Assembly: Re-Sequence & Override (Saturday Review)

Release Date: 2019 Players: 1-2
Designer: Janice and Stu Turner Length:  15-30 minutes
Artist: n/a Age: 8+
Publisher: Wren Games Complexity: 2.0 / 5

 

It is with a sense of deja vu that you desperately type into the console in front of you in a frantic attempt to contact your colleague who, like yourself, has locked themselves into one of the bays on this vast manmade construct. It feels like you have been in this situation before, where both of you were trying to escape alive, as the station’s AI was watching your every move and interfering where it could. As if with the help from your previous self, you manage to switch some of the station’s functions to manual mode, making everything ten times harder. Now, every command you issue will have to be confirmed by your colleague, and the AI will be able to listen in. You know you have only so many commands before the AI will lock you in permanently, sealing your fate forever. Even though the situation feels very familiar, there is something very different. You notice robots on the station, and there is an additional safety mechanism that forces you to lock all bays in clockwise order. You are back on the Assembly space station, like you were before, but this time the Re-Sequence & Override expansion doubles the difficulty.

If you haven’t guessed it, I’m talking about the expansion to Assembly by Wren Games, which is on Kickstarter now, along with the new game Sensor Ghostsread my review for that here. With Re-Sequence & Override, you get two expansions in one, plus some additional cards, some of which can be used with the base game. You will also get a couple of extra meeples, which may end up being custom printed to represent robots. Check out the Kickstarter page for details. In any case, both expansions take the core game to another level, making the puzzle twice as hard, if not more. If you don’t know Assembly, please read my review to find out more.

In Re-Sequence your task is to lock down the space station’s modules, as you do in the core game, except that this time you have to lock all modules in clockwise order, starting with a module of your choice. To make it a little easier, you get some additional cards, but even so, the task still feels as impossible as Assembly does – and it feels just as rewarding when you do manage to lock everything down in time.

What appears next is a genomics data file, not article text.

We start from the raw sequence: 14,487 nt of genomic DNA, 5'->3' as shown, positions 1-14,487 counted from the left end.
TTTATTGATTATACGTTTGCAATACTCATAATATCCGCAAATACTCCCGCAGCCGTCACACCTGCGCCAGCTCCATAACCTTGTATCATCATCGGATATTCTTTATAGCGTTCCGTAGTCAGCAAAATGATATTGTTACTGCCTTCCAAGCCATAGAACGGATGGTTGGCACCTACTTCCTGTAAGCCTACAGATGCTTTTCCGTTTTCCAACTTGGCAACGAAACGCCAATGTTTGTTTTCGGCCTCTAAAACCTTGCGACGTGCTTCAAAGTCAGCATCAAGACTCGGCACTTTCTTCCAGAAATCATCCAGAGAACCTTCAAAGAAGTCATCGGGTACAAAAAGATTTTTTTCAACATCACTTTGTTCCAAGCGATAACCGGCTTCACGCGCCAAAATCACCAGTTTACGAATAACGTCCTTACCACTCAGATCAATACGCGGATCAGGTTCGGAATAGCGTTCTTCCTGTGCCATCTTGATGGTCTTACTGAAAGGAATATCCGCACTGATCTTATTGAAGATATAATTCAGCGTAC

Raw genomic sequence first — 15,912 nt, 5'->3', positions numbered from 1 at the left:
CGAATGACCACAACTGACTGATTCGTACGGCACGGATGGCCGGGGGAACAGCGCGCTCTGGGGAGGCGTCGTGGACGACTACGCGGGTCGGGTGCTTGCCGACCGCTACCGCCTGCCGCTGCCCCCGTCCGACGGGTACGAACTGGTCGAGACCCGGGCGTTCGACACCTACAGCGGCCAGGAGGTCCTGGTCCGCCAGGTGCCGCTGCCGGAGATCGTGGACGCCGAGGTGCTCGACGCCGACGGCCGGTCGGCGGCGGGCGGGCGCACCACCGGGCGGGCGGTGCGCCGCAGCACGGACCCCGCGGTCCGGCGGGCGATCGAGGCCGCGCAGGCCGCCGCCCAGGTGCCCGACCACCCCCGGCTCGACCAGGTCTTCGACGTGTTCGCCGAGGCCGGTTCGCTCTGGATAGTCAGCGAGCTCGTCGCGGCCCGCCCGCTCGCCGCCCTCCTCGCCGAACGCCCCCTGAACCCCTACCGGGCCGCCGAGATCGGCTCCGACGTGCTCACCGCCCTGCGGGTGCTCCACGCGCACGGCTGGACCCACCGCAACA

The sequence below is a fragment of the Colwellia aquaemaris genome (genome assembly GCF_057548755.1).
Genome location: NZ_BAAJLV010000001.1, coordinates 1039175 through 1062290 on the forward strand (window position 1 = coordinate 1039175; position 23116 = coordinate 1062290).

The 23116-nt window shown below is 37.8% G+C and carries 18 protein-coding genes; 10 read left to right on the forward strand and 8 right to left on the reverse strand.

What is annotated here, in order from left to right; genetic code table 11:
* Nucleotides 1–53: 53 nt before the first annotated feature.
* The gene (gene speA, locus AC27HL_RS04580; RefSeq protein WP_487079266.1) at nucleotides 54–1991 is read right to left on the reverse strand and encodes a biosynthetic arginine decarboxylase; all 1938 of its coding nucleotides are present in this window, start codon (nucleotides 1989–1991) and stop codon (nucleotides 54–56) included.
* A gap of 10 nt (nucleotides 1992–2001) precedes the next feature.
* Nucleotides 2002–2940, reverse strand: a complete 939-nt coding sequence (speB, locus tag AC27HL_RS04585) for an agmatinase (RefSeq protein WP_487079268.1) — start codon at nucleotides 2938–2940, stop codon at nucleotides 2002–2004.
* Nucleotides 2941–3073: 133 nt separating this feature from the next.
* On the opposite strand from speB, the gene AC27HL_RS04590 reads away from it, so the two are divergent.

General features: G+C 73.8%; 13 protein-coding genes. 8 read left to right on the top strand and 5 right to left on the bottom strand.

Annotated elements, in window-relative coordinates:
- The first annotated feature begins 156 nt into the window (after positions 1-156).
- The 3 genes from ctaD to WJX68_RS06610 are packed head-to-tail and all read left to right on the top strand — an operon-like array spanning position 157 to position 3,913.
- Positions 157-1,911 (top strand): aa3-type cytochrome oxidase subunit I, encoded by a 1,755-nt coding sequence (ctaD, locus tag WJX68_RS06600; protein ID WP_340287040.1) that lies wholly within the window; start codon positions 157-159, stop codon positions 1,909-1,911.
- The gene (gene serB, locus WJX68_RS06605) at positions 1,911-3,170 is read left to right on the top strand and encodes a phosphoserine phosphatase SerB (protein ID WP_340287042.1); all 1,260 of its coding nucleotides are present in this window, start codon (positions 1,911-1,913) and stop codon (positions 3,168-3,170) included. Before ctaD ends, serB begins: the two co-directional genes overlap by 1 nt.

Whereas before you could lock any two modules, provided they were in their correct bays, now you can only lock them if they’re next to each other, and only if one of them is adjacent to an already locked bay in clockwise order – except the first one, which you can lock in any correct bay. Suddenly the ability of Jayani to lock three modules in one turn, instead of just two, is no longer so wonderful.

Getting two modules into correct, adjacent bays is difficult enough, and you often end up just locking in one module. So being able to get three modules into place is much, much harder, but not impossible. Re-Sequence is a really wonderful expansion on its own, making it so much harder to beat the space station’s AI in time to escape.

In the Override expansion, you have two robots that roam the space station, and it is up to you to steer them into their correct target bay and lock the bay down in the usual way, with the correct robot in it. Some of the rules of the core game change in this expansion, as you can imagine, because you now control more than just modules. The two robots sound like a very simple and easy addition, but they really change the whole puzzle. The extra level of complexity will keep your brain busy.

You now have to focus on your rotations and decide if you just rotate modules by themselves, the two robots by themselves, or the robots with their modules, when before you just had to think about the direction and the number of steps. It’s not enough to get the robots into their target bays, but you also have to make sure that the correct module is in place as well, before you can lock these two bays. The additional cards feel like a godsend, in particular the new hold card which allows you to rotate a module an extra bay or temporarily lock a module that is already in the correct place as you rotate the others. However, you still have to think a few steps ahead, all the while hoping that your crewmate can verify the command you play.

Both expansions are great and take the brain teaser that is Assembly to the next level. It’s amazing how a few, seemingly simple additions can change the core game so dramatically. Wren Games has really done an amazing job here, and if you love Assembly, then you will love Re-Sequence & Override just as much, if not more. The feeling of fighting the space station’s AI is even stronger with these expansions, and the tension the game creates is really palpable.

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